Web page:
As spring turns to summer and the setting sun casts a rosy glow over Paris, our American heroine munches contentedly on the rest of the carrot cake she made for her French in-laws (7 of them!), and naturally her thoughts turn to weddings.
Not just any weddings, mind you. French weddings.
I've had requests for information about what to wear, say and do at a French wedding and decided to compile a little dossier as the big season begins.
Let me begin by saying two things.
1). I love weddings. I'm a bit biased, because my wedding was probably the happiest day ever in the history of the world. Trust me, I'm a historian.
2). A French wedding is not a sprint, but a marathon. You'll want to spend a good bit of time preparing. The day will be extremely long and tiring, your feet will be killing you at the end and your dodgy knee might act up. You will alternately bond with the strangers around you and/or kick them. At the very end, you may find yourself being sick or limping around wearing a silver cape that someone threw on you. Most importantly, you will finish dazzled and thrilled, and will delight in sharing photos and tales with friends for years to come.
Very generally speaking, the French wedding industry is not as developed or vast as the American or British one. French brides I've spoken to are at once in awe and shocked at the amount of detail and money that goes into an average American affair. A larger percentage of the budget will be allocated towards food and drink, with much less emphasis on things like limos, bridesmaid dresses, favours and formal invitations. Surprisingly, you might find that the French wedding you attend is less formal that one in the US, even if the venue is extremely grand. The French weddings I've been to, while lovely and highly enjoyable, suprised me by the lack of interest in these details - some of it refreshing, some of it disappointing ("You splurged on a huge poofy dress but didn't get your roots done?").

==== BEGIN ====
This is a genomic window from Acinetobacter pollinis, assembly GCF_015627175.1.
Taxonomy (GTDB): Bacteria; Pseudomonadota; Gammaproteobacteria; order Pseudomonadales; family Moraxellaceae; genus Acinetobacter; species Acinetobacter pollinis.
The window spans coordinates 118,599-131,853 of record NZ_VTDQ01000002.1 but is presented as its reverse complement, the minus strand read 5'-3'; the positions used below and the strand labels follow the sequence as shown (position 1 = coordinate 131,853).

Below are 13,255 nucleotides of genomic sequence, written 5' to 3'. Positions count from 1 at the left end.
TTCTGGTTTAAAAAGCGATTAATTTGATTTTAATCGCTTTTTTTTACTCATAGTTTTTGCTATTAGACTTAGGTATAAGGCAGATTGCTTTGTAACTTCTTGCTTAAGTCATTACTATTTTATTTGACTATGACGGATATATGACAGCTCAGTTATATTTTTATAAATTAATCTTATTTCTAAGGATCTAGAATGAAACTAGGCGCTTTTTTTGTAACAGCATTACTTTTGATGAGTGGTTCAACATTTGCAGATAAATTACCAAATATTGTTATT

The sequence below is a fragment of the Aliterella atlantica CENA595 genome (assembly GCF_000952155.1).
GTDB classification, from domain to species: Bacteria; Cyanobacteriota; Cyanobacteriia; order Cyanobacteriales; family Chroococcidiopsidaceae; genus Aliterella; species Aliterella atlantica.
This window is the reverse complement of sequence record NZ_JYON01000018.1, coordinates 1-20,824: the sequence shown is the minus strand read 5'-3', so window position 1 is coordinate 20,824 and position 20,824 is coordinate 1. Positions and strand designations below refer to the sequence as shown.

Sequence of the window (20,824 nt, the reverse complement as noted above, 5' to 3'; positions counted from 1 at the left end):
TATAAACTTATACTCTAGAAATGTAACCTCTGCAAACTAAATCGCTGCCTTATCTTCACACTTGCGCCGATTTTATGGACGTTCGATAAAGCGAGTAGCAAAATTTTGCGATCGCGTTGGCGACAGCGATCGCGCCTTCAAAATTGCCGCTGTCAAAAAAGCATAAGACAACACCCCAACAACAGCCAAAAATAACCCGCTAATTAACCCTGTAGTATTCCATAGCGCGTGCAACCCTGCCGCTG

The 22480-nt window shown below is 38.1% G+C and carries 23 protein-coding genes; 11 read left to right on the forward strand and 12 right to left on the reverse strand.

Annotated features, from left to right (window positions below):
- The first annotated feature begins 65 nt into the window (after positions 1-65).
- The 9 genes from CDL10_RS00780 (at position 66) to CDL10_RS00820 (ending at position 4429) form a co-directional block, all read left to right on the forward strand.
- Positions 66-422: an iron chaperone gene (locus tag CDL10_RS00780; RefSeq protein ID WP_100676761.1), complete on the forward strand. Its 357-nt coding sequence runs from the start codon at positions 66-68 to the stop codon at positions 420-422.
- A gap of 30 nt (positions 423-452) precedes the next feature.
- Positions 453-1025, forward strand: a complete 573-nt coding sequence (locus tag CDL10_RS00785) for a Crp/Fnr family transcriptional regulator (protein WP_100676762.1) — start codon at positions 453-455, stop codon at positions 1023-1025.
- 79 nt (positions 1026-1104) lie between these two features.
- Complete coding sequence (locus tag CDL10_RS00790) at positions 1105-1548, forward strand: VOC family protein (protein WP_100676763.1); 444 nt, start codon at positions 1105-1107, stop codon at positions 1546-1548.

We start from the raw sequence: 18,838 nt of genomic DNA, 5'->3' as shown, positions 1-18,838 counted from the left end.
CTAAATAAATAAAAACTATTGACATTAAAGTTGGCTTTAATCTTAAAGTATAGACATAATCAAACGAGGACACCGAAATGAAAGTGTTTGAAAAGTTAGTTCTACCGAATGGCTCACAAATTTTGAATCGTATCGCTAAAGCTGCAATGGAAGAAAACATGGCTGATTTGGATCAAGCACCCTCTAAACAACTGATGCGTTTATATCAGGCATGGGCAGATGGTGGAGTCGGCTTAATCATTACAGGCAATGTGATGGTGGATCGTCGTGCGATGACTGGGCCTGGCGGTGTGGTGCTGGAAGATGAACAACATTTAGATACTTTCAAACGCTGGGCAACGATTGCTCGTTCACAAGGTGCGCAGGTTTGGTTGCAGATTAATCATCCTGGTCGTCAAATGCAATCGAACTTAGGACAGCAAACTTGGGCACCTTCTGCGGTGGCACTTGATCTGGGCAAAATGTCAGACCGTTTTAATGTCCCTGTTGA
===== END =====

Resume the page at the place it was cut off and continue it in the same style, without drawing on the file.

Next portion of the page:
Invitations typically arrive 2-3 months before a wedding and wedding websites are becoming more common. Some French couples have a formal engagement ceremony called a fiancailles. The couple might exchange rings - this is why you occasionally see French men wearing two wedding bands. This is often just for immediate family, but you might be invited to one.
A typical wedding-day timeline:
- Many French weddings begin midday and finish in the early hours of the next morning. Your invitation may specify that you are only invited to certain parts.
- In France, only the town/city hall (mairie) can perform legal marriages - unlike in the UK, Ireland or the US, where members of the clergy legalize marriages by signing a license. Everyone who gets married in France does so at the mairie, and has, if they wish, a religious ceremony after. The mariage civil oftens takes place in the morning of the wedding, but could take place a few weeks or days before the "real" wedding. Don't be offended if you aren't invited to the mariage civil: some mairies are quite small... and some are quite ugly, too. You're not missing much.
- Religious ceremonies: most people who profess a religion in France are Roman Catholics and most churches are centuries old, so you're in for a treat. Even if it's warm outside, you should probably bring a shawl or jacket for this part, because 12th century stone churches stay quite cool inside. A Roman Catholic wedding typically lasts an hour and features readings, music, an exchange of vows and a homily from the priest. (Tacky alert: there may be a collection so have some change or a 5 euro note handy. The guests pay for the church).
- After the final ceremony, be it civil or religious, there is always a vin d'honneur: a cocktail reception where champagne is served. The vin d'honneur is open to anyone who has attended the ceremony - in theory, that could mean locals in the village or work colleagues who aren't invited to the dinner. It can be held in a space next to the mairie or church, or it can be at the chateau where the reception is being held. (Note that chateau means castle, but don't be overwhelmed: it is also used to mean "place where reception is being held." It may be more like a nice 19th century home or manor house).